Friday, June 26, 2015

Fiberlandia Highlights II: The Breakout Sessions - Part A

On the first full day of the Fiberlandia Conference (Friday, May 1), attendees "broke out" into the first of three concurrent sessions following the first Key-note address by Namita Gupta Wiggers.  Each attendee was able to go to one session in the morning and one in the afternoon.

Which session you attended was determined by your first and alternate choices, which you were to choose when you registered for the conference. When your registration was confirmed, you received confirmation of which ones you'd got into, and when.

The three offered this year were:

Sue Reno - Develop and Sustain Your Daily Artistic Practice.

Lyric Kinnard - Failure is an Option: Why Making Bad Art is Vital to Your Success.

and Carolyn  Higgins - Master Social Media and Rule the World (or Market Your Work)

I attended Sue's and Lyric's sessions, so these are the ones on which I'm reporting here.  :-)

First, Sue Reno: Develop and Sustain Your Daily Creative Practice

Sue is a studio art quilter and SAQA Juried Artist Member (JAM).  She defines a "daily creative practice" as something an artist does daily to inspire her work.  Her own particular practice?  A self-assignment: take a photo every day.  This is just one example...Now for the heart of the matter...

Following her introduction, Sue began by giving us guidelines she's identified as ways to both develop and sustain one's creative practice.

  1. Define Your Creative Goals: how do you define success?
    • primarily artistic
      • personal satisfaction?
      • peer recognition?
      • larger art world recognition?
    • self-expression
    • informed by life experience -- sharing your story, travel, education, training
    • make money with your art?
      • selling your work -- where?
        • in galleries?
        • as licensed images?
      • supplementing income with teaching? writing?
    • change the world with your art?
      • primarily political?
      • work used as graphics
      • work used as networks
      • work shown in relevant exhibits
  2. Define Creative Practice:
    • DAILY is key
    • enhance your current skill set?
    • building blocks for Works In Progress?
    • outside the current trends:
      • escape others' expectations
      • freedom of expression
      • fresh perspectives
    • cross-training with other media
  3. Setting Up the Mechanisms:
    • finding your creative *spark*
      • a serendipitous approach or...
      • a calculated/intentional one
    • NO excuses!
    • Consistency is KEY!
  4. Roadblocks:
    • experienced by everyone
    • things happen
    • NO guilt!
    • overcome a block by...
      • doing something for others/the common good
      • rediscovering sources of joy
      • do something to enhance your self-worth, self care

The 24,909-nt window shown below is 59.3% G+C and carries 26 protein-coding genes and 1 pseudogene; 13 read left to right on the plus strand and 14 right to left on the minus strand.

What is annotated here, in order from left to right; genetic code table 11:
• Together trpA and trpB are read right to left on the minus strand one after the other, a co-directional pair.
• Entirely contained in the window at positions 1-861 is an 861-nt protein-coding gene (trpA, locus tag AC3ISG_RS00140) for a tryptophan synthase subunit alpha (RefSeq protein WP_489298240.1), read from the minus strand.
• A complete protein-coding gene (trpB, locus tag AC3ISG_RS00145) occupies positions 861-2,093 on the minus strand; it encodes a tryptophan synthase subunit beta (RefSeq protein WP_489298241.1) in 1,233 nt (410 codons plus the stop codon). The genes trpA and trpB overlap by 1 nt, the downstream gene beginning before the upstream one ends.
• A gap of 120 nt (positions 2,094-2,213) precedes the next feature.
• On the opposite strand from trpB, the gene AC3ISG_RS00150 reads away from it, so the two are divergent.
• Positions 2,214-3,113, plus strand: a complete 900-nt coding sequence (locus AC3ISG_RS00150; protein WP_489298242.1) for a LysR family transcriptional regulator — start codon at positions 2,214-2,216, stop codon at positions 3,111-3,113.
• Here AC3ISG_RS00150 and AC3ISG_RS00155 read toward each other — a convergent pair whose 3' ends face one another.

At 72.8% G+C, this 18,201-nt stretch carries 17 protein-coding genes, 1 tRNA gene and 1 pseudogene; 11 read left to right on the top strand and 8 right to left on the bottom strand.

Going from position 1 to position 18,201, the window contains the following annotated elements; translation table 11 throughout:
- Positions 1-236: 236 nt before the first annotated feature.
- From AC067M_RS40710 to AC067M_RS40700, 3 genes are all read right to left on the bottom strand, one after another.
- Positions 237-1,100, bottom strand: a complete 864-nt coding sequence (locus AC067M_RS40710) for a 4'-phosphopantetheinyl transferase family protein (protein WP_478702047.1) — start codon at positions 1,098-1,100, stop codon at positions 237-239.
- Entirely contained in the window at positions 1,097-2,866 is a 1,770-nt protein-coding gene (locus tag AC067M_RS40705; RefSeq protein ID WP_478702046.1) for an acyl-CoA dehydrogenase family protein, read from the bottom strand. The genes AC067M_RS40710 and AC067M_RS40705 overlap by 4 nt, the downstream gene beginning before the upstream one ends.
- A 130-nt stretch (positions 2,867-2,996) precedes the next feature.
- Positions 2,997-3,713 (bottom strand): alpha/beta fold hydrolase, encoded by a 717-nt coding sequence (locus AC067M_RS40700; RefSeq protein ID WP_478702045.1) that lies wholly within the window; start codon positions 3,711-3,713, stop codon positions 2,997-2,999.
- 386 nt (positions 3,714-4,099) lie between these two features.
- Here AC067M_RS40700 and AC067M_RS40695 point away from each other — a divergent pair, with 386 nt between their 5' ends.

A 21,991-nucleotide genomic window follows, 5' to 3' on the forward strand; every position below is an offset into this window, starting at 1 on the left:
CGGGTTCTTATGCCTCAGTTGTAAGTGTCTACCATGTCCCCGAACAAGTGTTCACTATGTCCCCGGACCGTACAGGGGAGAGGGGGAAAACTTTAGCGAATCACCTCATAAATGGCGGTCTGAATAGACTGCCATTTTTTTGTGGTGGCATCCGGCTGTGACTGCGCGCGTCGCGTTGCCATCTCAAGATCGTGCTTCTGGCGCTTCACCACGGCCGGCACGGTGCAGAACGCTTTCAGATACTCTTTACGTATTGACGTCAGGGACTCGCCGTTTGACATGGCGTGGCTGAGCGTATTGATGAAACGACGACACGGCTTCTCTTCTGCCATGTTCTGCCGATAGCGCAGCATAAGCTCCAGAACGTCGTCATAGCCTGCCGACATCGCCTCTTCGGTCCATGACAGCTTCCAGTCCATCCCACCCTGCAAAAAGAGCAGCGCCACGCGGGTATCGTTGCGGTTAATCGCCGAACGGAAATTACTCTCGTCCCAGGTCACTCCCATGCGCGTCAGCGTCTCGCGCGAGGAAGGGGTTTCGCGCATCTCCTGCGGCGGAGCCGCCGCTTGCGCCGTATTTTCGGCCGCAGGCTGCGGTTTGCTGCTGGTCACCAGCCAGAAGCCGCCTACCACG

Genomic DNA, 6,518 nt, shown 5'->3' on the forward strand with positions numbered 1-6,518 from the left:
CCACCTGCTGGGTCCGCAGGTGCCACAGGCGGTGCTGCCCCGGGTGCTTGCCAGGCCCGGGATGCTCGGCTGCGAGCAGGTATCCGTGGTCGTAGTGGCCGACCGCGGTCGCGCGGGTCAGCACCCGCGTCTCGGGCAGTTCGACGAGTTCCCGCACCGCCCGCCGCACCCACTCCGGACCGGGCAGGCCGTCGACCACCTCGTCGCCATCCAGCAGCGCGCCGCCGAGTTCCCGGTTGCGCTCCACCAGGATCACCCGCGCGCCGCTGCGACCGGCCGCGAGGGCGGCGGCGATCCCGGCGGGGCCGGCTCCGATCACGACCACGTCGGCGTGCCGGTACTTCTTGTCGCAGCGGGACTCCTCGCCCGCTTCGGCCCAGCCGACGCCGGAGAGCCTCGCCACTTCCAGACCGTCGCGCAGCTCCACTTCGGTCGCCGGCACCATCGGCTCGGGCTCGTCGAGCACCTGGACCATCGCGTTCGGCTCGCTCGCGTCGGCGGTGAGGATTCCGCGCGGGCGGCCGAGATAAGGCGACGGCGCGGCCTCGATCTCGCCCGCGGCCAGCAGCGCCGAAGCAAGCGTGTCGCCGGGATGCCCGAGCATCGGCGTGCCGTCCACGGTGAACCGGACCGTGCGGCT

• set deadlines
      • have an artistic partner or be part of a small group - for accountability 
  5. The Outcome of Creative Practice (the rewards):
    • personal satisfaction
    • new and expanded skill sets
    • tangible results - finished work!
    • becoming prone to the unexpected, the hitherto unimaginable
    • "Chance favours the prepared."
  6. Documentation:
    • journal or sketchbook
    • digital presence
Sue then expanded on the above points by choosing to enlist the help -- via PowerPoint presentation -- of several of her SAQA colleagues.  Here are just a few examples (out of a dozen) of those who shared their creative habits.  Each artist is different and distinct with respect to her work, which makes this a particularly intriguing selection of colleagues:

  • multiple projects on the go at the same time
  • is there a need for a quilt?
  • regular "Artist's Dates" (Julia Cameron)
  • has to play with her needles daily
  • solitude, quiet, alertness/awareness
  • maintain a playful attitude but...
  • have a serious commitment to the work
  • uses photos for inspiration
  • works in a series
  • dig out previous compilations or abandoned segments
  • look for "happy accidents"
  • abstraction is freeing
  • "If I like it, that's all that matters."
  • productive in short bursts
  • takes photos while dog-walking
  • always has a sketchbook or hand-work on the go
  • integrate art work into the reality of life
and last but not least...

  • time management
  • daily outdoor photos - various lenses
  • line up easily-achieved practices
  • hand-work in the evenings
  • set aside longer blocks of time for designing
And before you take the plunge to set up your own systems, pause to reflect.  

Ask yourself:
  • How well do I respond to regulation?
    • set realistic goals
    • a daily task should be rigorous enough to reap benefits but not so demanding that you rebel against your own self-imposed tyranny!
  • How will I hold myself accountable?
    • can I answer to myself honestly?
    • do I need a partner or a critique group?
      • in person?
      • online?
Then...Get Ready:
  • Develop your strategy:
    • Establish criteria for your practice, even if it's arbitrary at first;
    • Patterns will emerge as you go along;
    • Determine what type of task(s) to practice:
      • repetitive?
      • innovative?
      • a mix?
Get Set:
  • The Gathering:
    • materials, tools
    • work-space
    • storage space
    • samples as prompts
    • a travel kit for work away from home

That sums up my time with Sue Reno...and this post is long enough.  Next up: Lyric Kinnard.  Stay tuned!

1 comment:

  1. Well stated synopsis of the sessions - thanks so much for sharing. Deserves printing out and posting in the studio.